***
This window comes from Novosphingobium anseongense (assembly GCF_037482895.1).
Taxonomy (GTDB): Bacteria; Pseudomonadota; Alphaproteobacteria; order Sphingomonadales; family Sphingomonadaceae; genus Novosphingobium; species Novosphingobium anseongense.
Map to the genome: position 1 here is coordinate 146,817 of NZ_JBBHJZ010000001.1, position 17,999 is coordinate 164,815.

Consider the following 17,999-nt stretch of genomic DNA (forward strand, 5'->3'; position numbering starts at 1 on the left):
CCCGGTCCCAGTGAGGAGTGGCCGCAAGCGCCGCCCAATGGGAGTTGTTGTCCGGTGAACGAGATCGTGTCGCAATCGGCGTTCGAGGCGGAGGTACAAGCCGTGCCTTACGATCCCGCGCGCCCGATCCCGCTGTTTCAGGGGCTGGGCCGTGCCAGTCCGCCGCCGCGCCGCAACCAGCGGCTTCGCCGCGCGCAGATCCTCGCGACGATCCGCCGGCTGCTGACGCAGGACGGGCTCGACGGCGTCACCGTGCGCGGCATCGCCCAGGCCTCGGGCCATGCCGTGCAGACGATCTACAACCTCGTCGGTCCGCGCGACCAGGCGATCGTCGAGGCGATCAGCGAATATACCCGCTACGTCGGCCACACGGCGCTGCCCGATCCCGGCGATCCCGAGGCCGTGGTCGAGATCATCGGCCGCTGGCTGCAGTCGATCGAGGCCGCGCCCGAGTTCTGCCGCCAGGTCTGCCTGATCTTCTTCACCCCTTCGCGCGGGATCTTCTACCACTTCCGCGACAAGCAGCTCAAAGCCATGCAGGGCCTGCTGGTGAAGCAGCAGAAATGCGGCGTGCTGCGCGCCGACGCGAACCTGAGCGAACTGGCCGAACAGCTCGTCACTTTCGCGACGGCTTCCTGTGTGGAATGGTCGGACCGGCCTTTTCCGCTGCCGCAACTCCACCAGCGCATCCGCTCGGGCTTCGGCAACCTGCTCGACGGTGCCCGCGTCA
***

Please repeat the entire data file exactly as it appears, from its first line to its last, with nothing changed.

This window comes from Novosphingobium anseongense (assembly GCF_037482895.1).
Taxonomy (GTDB): Bacteria; Pseudomonadota; Alphaproteobacteria; order Sphingomonadales; family Sphingomonadaceae; genus Novosphingobium; species Novosphingobium anseongense.
Map to the genome: position 1 here is coordinate 146,817 of NZ_JBBHJZ010000001.1, position 17,999 is coordinate 164,815.

Consider the following 17,999-nt stretch of genomic DNA (forward strand, 5'->3'; position numbering starts at 1 on the left):
CCCGGTCCCAGTGAGGAGTGGCCGCAAGCGCCGCCCAATGGGAGTTGTTGTCCGGTGAACGAGATCGTGTCGCAATCGGCGTTCGAGGCGGAGGTACAAGCCGTGCCTTACGATCCCGCGCGCCCGATCCCGCTGTTTCAGGGGCTGGGCCGTGCCAGTCCGCCGCCGCGCCGCAACCAGCGGCTTCGCCGCGCGCAGATCCTCGCGACGATCCGCCGGCTGCTGACGCAGGACGGGCTCGACGGCGTCACCGTGCGCGGCATCGCCCAGGCCTCGGGCCATGCCGTGCAGACGATCTACAACCTCGTCGGTCCGCGCGACCAGGCGATCGTCGAGGCGATCAGCGAATATACCCGCTACGTCGGCCACACGGCGCTGCCCGATCCCGGCGATCCCGAGGCCGTGGTCGAGATCATCGGCCGCTGGCTGCAGTCGATCGAGGCCGCGCCCGAGTTCTGCCGCCAGGTCTGCCTGATCTTCTTCACCCCTTCGCGCGGGATCTTCTACCACTTCCGCGACAAGCAGCTCAAAGCCATGCAGGGCCTGCTGGTGAAGCAGCAGAAATGCGGCGTGCTGCGCGCCGACGCGAACCTGAGCGAACTGGCCGAACAGCTCGTCACTTTCGCGACGGCTTCCTGTGTGGAATGGTCGGACCGGCCTTTTCCGCTGCCGCAACTCCACCAGCGCATCCGCTCGGGCTTCGGCAACCTGCTCGACGGTGCCCGCGTCA